Rethinking Epidural Steroid Injection for Lumbar StenosisWhen all nonsurgical, noninvasive treatments have been tried without success for lumbar spinal stenosis, surgeons often try epidural steroid injections (ESI). But based on the results of a new study, it may be time to rethink that step.
Lumbar spinal stenosis (stenosis of the low back) is a common cause of back problems in adults over 55 years old. Symptoms of buttock or leg pain occur with or without back pain when the nerves in the spinal canal are compressed or pinched.
The spinal canal is the hollow tube formed by the bones of the spinal column. Anything that causes this bony tube to shrink can squeeze the nerves inside. As a result of many years of wear and tear on the parts of the spine, bone spurs may form and ligaments thicken closing around the spinal canal. Anything that narrows the spinal canal opening for the spinal cord and spinal nerves can put pressure against the nerves.
Many older adults never know they have this condition. They are said to be asymptomatic (without symptoms). But for those who do experience the back, buttock, and/or leg pain (and sometimes tingling/numbness), treatment is important. Most people want to avoid surgery, which is why they run the gamut of all conservative approaches ending with steroid injections.
But the question comes up: do epidural steroid injections (ESIs) really make a significant difference? Are patients improved enough to go this step? In this study, results for patients who received ESI for their symptomatic (with symptoms) lumbar stenosis were compared with outcomes of patients who did NOT receive the injection.
Everyone in both groups did have painful neurologic symptoms and had tried at least three months of nonoperative care without success. The type of conservative care they received included home exercise, nonsteroidal antiinflammatory drugs, education and counseling, and active physical therapy. All patients were enrolled in a larger (special) study known as SPORT (The Spine Patient Outcome Research Trial).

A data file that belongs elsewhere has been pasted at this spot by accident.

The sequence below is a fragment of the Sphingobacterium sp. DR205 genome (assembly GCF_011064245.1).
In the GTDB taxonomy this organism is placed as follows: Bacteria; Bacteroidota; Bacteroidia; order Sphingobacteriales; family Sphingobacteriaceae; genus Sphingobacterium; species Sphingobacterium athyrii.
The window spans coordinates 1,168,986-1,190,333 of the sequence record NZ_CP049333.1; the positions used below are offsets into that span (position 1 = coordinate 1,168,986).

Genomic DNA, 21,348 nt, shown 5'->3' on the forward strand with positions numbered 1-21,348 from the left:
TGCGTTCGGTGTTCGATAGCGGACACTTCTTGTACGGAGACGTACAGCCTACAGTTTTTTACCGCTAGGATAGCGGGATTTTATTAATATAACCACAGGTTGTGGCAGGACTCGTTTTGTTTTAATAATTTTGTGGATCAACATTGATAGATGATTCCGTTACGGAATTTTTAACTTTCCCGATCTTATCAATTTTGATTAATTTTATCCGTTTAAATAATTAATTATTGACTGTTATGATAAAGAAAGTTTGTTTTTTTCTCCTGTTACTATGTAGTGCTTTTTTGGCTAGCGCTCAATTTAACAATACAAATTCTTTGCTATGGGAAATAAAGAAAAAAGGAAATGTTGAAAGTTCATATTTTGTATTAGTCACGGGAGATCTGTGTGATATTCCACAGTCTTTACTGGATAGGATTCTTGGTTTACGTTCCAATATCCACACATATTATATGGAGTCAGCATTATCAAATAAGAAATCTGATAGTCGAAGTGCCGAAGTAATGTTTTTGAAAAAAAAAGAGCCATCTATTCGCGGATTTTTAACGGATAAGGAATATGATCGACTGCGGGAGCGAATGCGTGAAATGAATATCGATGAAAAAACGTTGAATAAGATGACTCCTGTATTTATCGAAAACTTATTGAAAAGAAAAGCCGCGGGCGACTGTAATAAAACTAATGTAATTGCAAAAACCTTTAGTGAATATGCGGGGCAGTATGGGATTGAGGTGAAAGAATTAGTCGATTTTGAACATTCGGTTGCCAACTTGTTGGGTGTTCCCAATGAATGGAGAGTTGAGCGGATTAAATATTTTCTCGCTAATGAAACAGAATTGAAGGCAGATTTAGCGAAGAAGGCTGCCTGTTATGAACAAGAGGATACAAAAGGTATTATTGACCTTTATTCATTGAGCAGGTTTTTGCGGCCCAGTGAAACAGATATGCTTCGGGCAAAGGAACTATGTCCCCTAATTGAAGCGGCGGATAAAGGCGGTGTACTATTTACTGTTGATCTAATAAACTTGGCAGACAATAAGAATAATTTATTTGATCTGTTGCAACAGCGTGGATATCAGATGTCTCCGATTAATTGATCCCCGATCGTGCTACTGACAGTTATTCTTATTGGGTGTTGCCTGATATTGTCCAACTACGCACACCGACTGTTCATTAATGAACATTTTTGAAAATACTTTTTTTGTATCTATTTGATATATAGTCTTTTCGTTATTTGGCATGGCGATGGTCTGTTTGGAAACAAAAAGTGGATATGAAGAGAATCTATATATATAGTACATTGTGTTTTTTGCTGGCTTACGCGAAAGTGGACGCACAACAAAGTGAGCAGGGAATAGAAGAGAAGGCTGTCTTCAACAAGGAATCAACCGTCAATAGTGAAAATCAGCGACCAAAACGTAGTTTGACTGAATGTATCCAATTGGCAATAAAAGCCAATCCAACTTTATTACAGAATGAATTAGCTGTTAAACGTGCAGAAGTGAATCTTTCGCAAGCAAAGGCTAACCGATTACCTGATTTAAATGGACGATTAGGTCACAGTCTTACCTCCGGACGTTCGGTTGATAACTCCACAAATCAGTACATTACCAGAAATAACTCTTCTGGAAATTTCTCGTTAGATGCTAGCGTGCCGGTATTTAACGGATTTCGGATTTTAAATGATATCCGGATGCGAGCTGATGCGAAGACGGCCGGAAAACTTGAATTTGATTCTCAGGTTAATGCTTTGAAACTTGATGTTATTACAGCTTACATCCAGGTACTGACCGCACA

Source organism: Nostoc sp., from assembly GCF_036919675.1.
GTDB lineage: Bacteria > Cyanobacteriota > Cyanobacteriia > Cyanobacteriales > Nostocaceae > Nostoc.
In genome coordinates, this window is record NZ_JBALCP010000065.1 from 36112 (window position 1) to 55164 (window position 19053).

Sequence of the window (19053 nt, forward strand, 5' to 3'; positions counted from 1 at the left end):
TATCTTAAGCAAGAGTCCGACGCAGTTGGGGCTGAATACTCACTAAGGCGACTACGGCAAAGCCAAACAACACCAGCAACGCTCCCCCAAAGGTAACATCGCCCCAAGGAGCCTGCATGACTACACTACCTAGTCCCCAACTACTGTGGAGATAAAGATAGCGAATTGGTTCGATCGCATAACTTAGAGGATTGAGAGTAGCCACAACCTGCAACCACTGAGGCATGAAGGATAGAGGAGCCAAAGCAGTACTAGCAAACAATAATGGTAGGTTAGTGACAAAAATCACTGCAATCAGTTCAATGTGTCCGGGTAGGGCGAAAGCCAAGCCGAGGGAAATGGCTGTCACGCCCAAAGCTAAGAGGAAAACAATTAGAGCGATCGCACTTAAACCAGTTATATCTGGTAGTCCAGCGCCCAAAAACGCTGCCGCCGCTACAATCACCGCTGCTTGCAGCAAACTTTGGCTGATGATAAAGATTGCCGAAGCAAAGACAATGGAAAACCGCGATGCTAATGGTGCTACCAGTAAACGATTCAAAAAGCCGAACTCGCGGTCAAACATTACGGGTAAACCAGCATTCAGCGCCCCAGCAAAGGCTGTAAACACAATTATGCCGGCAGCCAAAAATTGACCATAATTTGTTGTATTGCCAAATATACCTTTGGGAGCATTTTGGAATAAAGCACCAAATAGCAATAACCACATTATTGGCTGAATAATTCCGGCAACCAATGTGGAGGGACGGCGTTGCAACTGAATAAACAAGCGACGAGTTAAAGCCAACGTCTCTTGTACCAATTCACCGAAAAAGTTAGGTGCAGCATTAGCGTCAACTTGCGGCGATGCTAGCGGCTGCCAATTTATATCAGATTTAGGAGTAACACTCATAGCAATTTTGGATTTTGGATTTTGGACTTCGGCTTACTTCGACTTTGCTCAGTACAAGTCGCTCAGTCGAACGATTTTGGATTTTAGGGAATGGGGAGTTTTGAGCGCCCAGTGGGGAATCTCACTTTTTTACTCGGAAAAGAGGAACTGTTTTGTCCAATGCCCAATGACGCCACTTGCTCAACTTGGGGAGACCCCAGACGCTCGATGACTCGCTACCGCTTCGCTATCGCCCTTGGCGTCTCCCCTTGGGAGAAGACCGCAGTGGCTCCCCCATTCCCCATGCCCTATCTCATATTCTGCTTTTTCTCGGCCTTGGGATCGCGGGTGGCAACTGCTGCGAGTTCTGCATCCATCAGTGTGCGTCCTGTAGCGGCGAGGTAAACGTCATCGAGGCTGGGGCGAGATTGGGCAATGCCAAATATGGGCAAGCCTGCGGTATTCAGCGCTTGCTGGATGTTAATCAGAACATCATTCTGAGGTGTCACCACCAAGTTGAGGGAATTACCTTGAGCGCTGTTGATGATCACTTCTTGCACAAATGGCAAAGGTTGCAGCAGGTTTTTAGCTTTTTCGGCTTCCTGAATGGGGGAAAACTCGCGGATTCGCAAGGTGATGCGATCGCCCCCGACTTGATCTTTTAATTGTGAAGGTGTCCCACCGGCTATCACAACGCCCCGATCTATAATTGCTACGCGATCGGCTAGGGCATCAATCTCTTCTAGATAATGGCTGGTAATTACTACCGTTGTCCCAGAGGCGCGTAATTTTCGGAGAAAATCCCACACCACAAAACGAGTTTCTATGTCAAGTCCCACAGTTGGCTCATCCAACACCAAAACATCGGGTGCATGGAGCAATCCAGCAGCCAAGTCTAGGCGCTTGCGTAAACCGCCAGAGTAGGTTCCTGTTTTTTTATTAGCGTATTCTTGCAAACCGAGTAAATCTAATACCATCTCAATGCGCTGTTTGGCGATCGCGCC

The researchers were very thorough in examining characteristics of patients and any factors that might affect the results. They looked at age, smoking status, general health, presence and types of other health problems, marital status, work or employment, income, education, race, body mass index, and many other variables.
Details of the symptoms and stenosis (location in the spine, severity, duration, affect on activities) were also recorded and analyzed. Anyone who ended up having surgery (from either group -- those who had the steroid injection and those who didn't) were also examined carefully. Information was collected on type of surgery, length of stay in the hospital, postoperative complications, additional surgeries, blood loss, and number of minutes in surgery.
In the end, they found that patients who had the epidural steroid injections (ESI) during their four year study period had significantly less improvement in symptoms over anyone else. That included patients who had surgery (and those who didn't have surgery). The main conclusion of this study was that patients with lumbar spinal stenosis who have ESI have worse results than those who don't have ESI.
A second observation from the study was related to patient crossover. Crossover refers to patients who start in one group (e.g., injection group) and end up going (crossing over) to the surgical group (or vice versa). In this study, the surgical group had better results than the injection group. So the patients who crossed over from originally being in the surgical group to the injection group may have had worse results than if they had stayed in the surgical group.
Patients in the ESI group who had the injection and then crossed over to have surgery also had worse results than the surgical group who did not have any injections. The surgery took longer for the ESI-crossover-to-surgery group. They were also in the hospital longer without any measurable benefit from the procedure.
Of course, with all that data collected, the authors went digging for an explanation. Other studies have suggested that earlier treatment with ESI might make a difference. Obesity and emotional instability have been linked with poorer results using ESI. Sometimes outcomes are significantly worse when patients have both stenosis AND lumbar disc degeneration.
The possible explanations they offered included: 1) adding fluid from the injection to an already narrow spinal canal may make the symptoms worse instead of better, 2) the steroid drug may damage nerve roots, and 3) the injected substances (numbing agent and steroid) may be viewed by the body as "toxic" and cause direct injury to nerve cells and/or scar tissue to form around the nerve tissue.
In the end, from this study it looks like epidural steroid injection for lumbar spinal stenosis may not be the best way to avoid surgery. Future studies may be able to determine who would be a good candidate for ESI before surgery (and who should go from conservative care to surgical care without ESI). Until patient selection for ESI versus surgery is clearly determined, patients should be advised that choosing ESI to avoid surgery isn't always the best option.
Kris Radcliff MD, et al. Epidural Steroid Injections are Associated with Less Improvement in Patients with Lumbar Spinal Stenosis. In Spine. February 15, 2013. Vol. 38. No. 4. Pp. 279-291.
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